NEW YORK – The international medical humanitarian organization Doctors Without Borders/Médecins Sans Frontières (MSF) confirmed today that one of its international staff members who recently returned from Guinea has tested positive for Ebola hemorrhagic fever.
The staff member, an American citizen, was placed in isolation on Thursday, October 23 at Bellevue Hospital in New York City, after developing a fever. As per the specific guidelines that Doctors Without Borders provides its staff members on their return from Ebola assignments, the individual engaged in regular health monitoring and reported his first symptoms immediately to MSF. The New York City Department of Health & Mental Hygiene was immediately informed and is involved in the management of the individual’s care. Late on Thursday night, initial laboratory tests confirmed Ebola infection.
“Extremely strict procedures are in place for staff dispatched to Ebola affected countries before, during, and after their assignments,” said Sophie Delaunay, executive director of MSF. “Despite the strict protocols, risk cannot be completely eliminated. However, close post-assignment monitoring allows for early detection of cases and for swift isolation and medical management.”
As soon as he developed a fever, the MSF staff member was immediately isolated and referred to Bellevue Hospital. As long as a patient hasn’t developed symptoms, the risk of contagion is close to zero. Ebola is not an airborne virus like the flu. It is only transmitted through direct contact with bodily fluids, such as blood or vomit.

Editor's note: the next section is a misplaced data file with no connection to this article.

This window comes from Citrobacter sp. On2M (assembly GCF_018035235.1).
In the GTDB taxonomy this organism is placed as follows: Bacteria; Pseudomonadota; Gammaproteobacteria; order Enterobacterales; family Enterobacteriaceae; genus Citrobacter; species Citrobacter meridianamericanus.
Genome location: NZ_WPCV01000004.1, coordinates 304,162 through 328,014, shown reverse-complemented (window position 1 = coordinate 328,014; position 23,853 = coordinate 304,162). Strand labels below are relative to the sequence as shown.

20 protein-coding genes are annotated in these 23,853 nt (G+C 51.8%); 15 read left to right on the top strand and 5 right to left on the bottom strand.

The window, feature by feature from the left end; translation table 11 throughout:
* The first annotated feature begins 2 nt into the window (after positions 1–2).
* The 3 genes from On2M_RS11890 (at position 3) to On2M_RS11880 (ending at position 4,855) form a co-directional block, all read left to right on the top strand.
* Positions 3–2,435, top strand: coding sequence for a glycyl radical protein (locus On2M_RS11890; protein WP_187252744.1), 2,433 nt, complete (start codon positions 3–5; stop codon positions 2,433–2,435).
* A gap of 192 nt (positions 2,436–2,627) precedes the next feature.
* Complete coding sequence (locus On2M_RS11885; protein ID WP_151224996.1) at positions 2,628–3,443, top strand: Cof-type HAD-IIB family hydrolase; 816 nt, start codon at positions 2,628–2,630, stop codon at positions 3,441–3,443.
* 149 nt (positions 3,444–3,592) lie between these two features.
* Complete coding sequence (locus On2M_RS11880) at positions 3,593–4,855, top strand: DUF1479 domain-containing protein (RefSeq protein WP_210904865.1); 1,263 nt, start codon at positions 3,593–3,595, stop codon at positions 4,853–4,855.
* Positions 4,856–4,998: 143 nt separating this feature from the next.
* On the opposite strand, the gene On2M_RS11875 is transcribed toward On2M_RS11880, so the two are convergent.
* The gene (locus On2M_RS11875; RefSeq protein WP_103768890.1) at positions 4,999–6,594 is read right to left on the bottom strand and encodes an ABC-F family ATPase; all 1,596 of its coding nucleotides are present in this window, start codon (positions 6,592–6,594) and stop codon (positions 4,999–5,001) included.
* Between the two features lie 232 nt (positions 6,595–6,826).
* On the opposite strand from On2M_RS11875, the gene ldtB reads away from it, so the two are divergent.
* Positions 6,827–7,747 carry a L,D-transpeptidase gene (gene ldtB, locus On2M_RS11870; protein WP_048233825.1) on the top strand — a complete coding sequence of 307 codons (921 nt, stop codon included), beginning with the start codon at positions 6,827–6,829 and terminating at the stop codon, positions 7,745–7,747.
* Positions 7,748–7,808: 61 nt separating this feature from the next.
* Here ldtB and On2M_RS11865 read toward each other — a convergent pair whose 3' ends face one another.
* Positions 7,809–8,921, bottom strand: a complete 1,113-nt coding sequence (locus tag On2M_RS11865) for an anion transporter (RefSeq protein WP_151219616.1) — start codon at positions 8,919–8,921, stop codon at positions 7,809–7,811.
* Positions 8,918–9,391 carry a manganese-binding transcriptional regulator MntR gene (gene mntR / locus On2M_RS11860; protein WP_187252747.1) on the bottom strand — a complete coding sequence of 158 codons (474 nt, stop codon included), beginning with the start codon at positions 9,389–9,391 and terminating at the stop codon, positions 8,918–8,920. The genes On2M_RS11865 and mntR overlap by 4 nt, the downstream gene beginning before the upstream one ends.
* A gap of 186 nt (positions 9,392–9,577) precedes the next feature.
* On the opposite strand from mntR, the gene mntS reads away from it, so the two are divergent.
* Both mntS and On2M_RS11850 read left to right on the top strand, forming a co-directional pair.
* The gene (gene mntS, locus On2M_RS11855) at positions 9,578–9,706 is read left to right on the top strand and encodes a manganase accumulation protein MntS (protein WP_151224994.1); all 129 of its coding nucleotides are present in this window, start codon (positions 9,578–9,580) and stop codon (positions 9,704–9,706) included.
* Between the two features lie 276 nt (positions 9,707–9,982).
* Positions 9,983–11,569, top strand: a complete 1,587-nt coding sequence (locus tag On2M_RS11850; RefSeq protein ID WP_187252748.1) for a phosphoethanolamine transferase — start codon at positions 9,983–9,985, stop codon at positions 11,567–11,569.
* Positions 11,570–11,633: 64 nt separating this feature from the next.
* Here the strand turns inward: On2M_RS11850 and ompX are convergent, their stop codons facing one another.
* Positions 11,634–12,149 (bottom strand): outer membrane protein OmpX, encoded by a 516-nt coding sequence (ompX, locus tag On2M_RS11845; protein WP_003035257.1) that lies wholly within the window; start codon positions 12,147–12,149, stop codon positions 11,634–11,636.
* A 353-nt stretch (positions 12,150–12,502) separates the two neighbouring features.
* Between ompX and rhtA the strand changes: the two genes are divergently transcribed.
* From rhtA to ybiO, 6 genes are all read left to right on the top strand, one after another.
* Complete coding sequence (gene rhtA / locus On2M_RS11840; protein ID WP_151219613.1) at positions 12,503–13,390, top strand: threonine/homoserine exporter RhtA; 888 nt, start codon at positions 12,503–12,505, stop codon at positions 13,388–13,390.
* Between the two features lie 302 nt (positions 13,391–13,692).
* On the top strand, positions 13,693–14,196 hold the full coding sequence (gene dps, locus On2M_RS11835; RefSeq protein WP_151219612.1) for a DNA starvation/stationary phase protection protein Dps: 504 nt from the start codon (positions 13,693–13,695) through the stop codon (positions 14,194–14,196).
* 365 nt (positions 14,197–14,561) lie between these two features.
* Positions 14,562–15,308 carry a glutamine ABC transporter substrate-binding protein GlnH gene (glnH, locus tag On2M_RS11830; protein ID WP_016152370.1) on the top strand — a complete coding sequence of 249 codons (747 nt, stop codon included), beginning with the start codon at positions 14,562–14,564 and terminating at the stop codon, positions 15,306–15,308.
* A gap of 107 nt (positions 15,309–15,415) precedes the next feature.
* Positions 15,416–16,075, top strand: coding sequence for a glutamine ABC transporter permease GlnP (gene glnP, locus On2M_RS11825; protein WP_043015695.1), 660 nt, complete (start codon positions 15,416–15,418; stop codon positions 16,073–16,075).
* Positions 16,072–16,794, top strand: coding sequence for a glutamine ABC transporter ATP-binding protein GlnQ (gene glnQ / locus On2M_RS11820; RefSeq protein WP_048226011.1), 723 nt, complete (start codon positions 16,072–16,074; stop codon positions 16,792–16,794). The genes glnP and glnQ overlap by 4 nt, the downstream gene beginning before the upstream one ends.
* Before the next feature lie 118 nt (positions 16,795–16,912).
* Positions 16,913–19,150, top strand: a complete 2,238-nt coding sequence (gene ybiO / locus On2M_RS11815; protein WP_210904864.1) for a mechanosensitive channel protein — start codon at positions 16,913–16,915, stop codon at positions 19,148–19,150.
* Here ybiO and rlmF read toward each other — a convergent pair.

The circumstances under which the staff member contracted Ebola have not yet been determined. A thorough investigation is underway by MSF, under standard management procedures for such events.
Since March, three MSF international staff members and 21 locally employed staff have fallen ill while battling the Ebola outbreak in Guinea, Liberia, and Sierra Leone. Thirteen have sadly passed away. In-depth investigations have so far shown that most of the infections occurred outside MSF’s medical facilities in the countries.
“Tragically, as we struggle to bring the Ebola outbreak in West Africa under control, some members of our staff have not been spared,” said Ms. Delaunay. “Our thoughts are with our colleague in his own struggle right now, and we sincerely hope for his quick and full recovery.”
For reasons of medical confidentiality, and to preserve the privacy of its staff member and his family, MSF will not provide any further comment about this specific patient at this time.
More than 3,000 MSF employees are working in West Africa, including some 270 international staff. In total, MSF has sent more than 700 international staff to the region. MSF has been responding to the Ebola outbreak in West Africa since March 2014 and remains committed to this very challenging struggle.
While an international response has begun to be mobilized to contain the Ebola epidemic at its source, much more needs to be done as soon as possible to isolate and treat growing numbers of patients.